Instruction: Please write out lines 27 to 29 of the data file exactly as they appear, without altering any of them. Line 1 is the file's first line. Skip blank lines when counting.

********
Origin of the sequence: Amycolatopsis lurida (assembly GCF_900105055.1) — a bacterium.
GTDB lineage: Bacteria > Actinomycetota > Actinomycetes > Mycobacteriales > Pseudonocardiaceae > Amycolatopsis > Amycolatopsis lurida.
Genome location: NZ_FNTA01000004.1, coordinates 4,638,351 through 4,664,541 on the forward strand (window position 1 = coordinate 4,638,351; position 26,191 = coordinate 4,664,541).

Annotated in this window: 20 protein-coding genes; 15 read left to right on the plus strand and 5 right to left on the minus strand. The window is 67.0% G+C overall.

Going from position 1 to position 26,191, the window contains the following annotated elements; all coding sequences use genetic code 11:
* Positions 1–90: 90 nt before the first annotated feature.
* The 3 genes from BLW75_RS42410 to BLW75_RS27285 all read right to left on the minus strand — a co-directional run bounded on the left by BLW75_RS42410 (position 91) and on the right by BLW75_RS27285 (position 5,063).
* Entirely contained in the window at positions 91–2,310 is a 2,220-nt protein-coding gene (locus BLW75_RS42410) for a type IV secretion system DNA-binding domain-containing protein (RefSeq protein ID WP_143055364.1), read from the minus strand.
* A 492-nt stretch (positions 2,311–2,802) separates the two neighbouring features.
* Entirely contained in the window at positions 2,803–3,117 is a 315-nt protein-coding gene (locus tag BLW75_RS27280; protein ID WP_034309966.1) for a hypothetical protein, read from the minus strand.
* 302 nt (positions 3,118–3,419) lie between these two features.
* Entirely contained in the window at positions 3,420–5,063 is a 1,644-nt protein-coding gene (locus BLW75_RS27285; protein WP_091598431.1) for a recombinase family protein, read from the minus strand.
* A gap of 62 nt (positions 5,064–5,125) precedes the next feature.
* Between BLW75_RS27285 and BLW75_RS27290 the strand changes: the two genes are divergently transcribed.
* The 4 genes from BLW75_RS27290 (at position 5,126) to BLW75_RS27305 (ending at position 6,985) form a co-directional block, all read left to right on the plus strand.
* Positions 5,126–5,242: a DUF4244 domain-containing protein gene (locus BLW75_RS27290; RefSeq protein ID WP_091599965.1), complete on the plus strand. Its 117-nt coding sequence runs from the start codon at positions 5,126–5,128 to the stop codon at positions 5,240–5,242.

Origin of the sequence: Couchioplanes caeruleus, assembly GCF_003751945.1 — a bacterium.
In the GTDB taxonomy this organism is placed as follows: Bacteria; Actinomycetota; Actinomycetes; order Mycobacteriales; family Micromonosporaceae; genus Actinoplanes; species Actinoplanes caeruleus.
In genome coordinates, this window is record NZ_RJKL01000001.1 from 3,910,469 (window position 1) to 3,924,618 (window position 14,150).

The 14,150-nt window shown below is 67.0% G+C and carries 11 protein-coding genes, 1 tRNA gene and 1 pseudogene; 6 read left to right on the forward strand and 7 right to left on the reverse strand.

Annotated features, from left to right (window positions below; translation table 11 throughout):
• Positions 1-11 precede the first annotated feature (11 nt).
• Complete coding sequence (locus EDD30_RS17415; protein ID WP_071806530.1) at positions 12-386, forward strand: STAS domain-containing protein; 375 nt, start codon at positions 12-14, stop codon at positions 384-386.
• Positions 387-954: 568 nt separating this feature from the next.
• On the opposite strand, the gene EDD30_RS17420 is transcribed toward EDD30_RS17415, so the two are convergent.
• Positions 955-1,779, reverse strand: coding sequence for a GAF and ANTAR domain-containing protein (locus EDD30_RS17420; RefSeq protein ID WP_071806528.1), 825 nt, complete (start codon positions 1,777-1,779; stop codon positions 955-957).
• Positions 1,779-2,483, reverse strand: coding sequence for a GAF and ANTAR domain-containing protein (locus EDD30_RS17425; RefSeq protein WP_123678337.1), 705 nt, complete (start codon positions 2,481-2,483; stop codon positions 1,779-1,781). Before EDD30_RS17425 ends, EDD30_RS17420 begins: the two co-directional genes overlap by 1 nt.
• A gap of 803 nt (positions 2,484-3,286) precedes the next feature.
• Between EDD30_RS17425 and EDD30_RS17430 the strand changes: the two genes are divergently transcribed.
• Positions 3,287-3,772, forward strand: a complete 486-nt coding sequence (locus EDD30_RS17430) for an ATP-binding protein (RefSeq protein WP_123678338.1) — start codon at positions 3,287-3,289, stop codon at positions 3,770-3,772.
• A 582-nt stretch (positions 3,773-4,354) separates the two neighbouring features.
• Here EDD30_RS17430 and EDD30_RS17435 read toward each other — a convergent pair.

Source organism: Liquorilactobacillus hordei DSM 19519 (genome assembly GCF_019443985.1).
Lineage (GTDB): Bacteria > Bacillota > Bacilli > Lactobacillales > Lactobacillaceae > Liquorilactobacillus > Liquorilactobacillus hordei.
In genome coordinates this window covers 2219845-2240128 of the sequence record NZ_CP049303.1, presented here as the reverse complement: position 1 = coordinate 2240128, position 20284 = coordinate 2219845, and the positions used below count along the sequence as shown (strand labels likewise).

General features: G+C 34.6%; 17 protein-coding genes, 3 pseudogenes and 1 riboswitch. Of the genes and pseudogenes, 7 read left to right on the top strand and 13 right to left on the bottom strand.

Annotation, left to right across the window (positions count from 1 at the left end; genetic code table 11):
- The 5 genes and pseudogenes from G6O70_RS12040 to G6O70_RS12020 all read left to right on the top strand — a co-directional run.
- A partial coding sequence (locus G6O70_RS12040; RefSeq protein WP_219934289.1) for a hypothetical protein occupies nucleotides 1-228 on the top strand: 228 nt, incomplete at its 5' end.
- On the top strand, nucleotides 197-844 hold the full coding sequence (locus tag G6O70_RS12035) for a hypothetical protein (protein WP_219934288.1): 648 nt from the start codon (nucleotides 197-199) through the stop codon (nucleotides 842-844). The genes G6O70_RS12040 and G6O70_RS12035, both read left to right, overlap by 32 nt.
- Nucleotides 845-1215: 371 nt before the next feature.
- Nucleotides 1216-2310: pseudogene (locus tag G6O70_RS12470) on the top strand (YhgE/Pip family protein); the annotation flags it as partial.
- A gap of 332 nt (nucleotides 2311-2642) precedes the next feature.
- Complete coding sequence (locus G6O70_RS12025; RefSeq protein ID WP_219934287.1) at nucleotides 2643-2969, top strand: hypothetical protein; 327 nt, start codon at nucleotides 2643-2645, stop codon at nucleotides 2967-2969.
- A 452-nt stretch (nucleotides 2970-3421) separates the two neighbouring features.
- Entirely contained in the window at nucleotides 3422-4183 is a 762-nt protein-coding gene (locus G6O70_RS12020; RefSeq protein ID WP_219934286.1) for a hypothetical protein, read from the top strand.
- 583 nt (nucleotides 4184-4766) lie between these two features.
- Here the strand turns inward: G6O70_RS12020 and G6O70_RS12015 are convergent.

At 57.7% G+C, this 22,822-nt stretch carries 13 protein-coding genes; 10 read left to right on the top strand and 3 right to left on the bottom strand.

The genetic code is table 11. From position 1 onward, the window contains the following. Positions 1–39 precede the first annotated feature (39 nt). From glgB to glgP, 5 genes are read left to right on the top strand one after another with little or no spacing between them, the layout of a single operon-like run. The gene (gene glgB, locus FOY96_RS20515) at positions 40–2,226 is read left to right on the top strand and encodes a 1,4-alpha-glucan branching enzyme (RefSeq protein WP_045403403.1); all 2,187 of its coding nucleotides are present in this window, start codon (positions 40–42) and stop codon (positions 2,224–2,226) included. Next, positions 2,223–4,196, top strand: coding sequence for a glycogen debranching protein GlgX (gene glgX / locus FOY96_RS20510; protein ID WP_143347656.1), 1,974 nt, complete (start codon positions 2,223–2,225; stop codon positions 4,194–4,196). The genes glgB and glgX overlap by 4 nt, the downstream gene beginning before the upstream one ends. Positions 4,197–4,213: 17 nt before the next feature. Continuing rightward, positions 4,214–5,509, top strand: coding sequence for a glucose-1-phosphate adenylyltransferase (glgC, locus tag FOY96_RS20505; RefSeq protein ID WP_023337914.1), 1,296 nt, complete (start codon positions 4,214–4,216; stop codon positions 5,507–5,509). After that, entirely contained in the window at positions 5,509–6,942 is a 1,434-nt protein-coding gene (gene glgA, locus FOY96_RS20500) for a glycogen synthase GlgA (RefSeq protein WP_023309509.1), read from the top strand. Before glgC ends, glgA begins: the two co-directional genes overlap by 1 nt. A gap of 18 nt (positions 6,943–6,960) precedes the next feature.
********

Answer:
• Positions 1,779-2,483, reverse strand: coding sequence for a GAF and ANTAR domain-containing protein (locus EDD30_RS17425; RefSeq protein WP_123678337.1), 705 nt, complete (start codon positions 2,481-2,483; stop codon positions 1,779-1,781). Before EDD30_RS17425 ends, EDD30_RS17420 begins: the two co-directional genes overlap by 1 nt.
• A gap of 803 nt (positions 2,484-3,286) precedes the next feature.
• Between EDD30_RS17425 and EDD30_RS17430 the strand changes: the two genes are divergently transcribed.